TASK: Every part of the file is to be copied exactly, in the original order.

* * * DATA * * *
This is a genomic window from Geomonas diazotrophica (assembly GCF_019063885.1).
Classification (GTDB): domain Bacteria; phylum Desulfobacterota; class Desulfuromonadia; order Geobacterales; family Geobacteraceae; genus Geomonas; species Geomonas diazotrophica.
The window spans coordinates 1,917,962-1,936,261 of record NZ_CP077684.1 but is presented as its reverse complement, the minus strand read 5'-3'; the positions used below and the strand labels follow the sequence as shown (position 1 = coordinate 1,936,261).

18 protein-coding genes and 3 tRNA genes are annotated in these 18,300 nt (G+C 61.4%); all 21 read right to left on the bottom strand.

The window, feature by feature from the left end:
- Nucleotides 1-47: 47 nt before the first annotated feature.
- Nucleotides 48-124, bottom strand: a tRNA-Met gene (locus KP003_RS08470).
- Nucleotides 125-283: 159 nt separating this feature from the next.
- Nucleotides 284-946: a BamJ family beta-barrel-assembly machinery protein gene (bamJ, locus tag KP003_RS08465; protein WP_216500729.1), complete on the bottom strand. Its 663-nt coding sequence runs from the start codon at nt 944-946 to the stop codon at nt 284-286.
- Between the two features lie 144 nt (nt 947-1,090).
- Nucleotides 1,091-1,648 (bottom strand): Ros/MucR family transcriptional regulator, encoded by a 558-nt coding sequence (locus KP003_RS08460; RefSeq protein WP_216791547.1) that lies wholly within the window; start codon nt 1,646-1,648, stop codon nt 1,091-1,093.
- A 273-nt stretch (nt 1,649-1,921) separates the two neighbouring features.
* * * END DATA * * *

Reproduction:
This is a genomic window from Geomonas diazotrophica (assembly GCF_019063885.1).
Classification (GTDB): domain Bacteria; phylum Desulfobacterota; class Desulfuromonadia; order Geobacterales; family Geobacteraceae; genus Geomonas; species Geomonas diazotrophica.
The window spans coordinates 1,917,962-1,936,261 of record NZ_CP077684.1 but is presented as its reverse complement, the minus strand read 5'-3'; the positions used below and the strand labels follow the sequence as shown (position 1 = coordinate 1,936,261).

18 protein-coding genes and 3 tRNA genes are annotated in these 18,300 nt (G+C 61.4%); all 21 read right to left on the bottom strand.

The window, feature by feature from the left end:
- Nucleotides 1-47: 47 nt before the first annotated feature.
- Nucleotides 48-124, bottom strand: a tRNA-Met gene (locus KP003_RS08470).
- Nucleotides 125-283: 159 nt separating this feature from the next.
- Nucleotides 284-946: a BamJ family beta-barrel-assembly machinery protein gene (bamJ, locus tag KP003_RS08465; protein WP_216500729.1), complete on the bottom strand. Its 663-nt coding sequence runs from the start codon at nt 944-946 to the stop codon at nt 284-286.
- Between the two features lie 144 nt (nt 947-1,090).
- Nucleotides 1,091-1,648 (bottom strand): Ros/MucR family transcriptional regulator, encoded by a 558-nt coding sequence (locus KP003_RS08460; RefSeq protein WP_216791547.1) that lies wholly within the window; start codon nt 1,646-1,648, stop codon nt 1,091-1,093.
- A 273-nt stretch (nt 1,649-1,921) separates the two neighbouring features.